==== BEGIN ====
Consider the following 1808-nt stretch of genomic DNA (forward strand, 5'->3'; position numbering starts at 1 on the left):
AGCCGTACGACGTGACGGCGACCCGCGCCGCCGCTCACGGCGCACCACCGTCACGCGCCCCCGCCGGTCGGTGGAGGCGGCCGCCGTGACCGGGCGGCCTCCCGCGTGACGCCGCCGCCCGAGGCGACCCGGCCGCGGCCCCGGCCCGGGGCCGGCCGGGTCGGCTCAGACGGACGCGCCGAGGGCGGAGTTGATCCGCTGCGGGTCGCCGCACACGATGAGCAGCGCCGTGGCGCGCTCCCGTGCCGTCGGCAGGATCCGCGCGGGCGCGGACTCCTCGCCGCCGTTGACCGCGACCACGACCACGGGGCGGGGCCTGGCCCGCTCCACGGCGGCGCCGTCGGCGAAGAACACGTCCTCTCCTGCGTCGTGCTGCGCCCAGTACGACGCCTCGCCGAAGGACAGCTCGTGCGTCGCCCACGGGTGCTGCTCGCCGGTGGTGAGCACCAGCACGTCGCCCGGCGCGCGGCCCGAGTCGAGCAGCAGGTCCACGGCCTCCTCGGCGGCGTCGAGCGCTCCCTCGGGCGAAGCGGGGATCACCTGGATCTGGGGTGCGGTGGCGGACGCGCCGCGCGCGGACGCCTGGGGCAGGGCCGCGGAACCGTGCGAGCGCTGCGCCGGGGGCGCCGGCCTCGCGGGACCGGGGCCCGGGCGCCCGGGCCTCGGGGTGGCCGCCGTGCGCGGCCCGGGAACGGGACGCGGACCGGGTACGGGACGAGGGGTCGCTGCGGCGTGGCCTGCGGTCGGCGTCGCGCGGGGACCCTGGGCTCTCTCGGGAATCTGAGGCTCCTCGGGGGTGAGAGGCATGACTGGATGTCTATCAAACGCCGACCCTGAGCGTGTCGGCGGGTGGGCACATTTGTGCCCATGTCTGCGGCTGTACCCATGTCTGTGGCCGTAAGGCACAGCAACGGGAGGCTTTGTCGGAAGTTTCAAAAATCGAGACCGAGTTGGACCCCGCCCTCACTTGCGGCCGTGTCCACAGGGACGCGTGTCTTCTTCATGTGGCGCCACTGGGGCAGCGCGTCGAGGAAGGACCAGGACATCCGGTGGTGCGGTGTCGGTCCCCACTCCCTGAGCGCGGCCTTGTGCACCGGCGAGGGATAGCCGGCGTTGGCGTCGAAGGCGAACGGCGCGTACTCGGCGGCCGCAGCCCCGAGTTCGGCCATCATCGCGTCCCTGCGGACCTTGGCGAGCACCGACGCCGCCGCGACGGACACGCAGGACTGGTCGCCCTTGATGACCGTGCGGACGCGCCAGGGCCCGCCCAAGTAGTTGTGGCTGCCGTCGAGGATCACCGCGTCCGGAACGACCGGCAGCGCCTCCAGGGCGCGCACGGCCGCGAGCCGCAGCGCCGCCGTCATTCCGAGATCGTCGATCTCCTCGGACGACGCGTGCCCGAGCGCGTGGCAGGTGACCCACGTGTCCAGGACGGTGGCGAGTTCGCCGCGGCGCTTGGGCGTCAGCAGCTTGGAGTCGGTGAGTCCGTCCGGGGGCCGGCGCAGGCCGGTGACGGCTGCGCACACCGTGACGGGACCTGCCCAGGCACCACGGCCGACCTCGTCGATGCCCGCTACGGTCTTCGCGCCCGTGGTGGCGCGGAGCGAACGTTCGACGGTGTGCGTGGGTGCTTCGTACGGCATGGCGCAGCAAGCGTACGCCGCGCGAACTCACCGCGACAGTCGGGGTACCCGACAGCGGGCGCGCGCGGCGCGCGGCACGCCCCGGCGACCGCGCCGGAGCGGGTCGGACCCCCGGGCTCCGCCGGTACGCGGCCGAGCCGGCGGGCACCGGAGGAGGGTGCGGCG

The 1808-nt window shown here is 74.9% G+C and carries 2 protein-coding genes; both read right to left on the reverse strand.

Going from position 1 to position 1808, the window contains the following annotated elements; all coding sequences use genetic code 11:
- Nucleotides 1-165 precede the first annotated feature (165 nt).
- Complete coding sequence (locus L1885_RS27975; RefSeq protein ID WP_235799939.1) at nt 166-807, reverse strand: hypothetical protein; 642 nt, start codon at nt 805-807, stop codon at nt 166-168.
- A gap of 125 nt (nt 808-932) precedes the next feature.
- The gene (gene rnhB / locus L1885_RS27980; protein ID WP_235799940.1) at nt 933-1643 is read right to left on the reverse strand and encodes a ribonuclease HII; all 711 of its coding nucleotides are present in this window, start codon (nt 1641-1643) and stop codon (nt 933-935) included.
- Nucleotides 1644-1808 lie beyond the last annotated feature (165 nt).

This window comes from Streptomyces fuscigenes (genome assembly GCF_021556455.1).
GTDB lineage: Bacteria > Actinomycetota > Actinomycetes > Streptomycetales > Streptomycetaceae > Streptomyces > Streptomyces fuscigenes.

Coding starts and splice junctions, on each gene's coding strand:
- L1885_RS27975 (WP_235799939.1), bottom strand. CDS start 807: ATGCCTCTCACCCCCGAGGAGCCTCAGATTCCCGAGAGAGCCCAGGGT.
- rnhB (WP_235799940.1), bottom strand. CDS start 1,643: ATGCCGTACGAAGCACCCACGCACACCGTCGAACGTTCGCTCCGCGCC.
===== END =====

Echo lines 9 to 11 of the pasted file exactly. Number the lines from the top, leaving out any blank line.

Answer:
- Nucleotides 1644-1808 lie beyond the last annotated feature (165 nt).

This window comes from Streptomyces fuscigenes (genome assembly GCF_021556455.1).
GTDB lineage: Bacteria > Actinomycetota > Actinomycetes > Streptomycetales > Streptomycetaceae > Streptomyces > Streptomyces fuscigenes.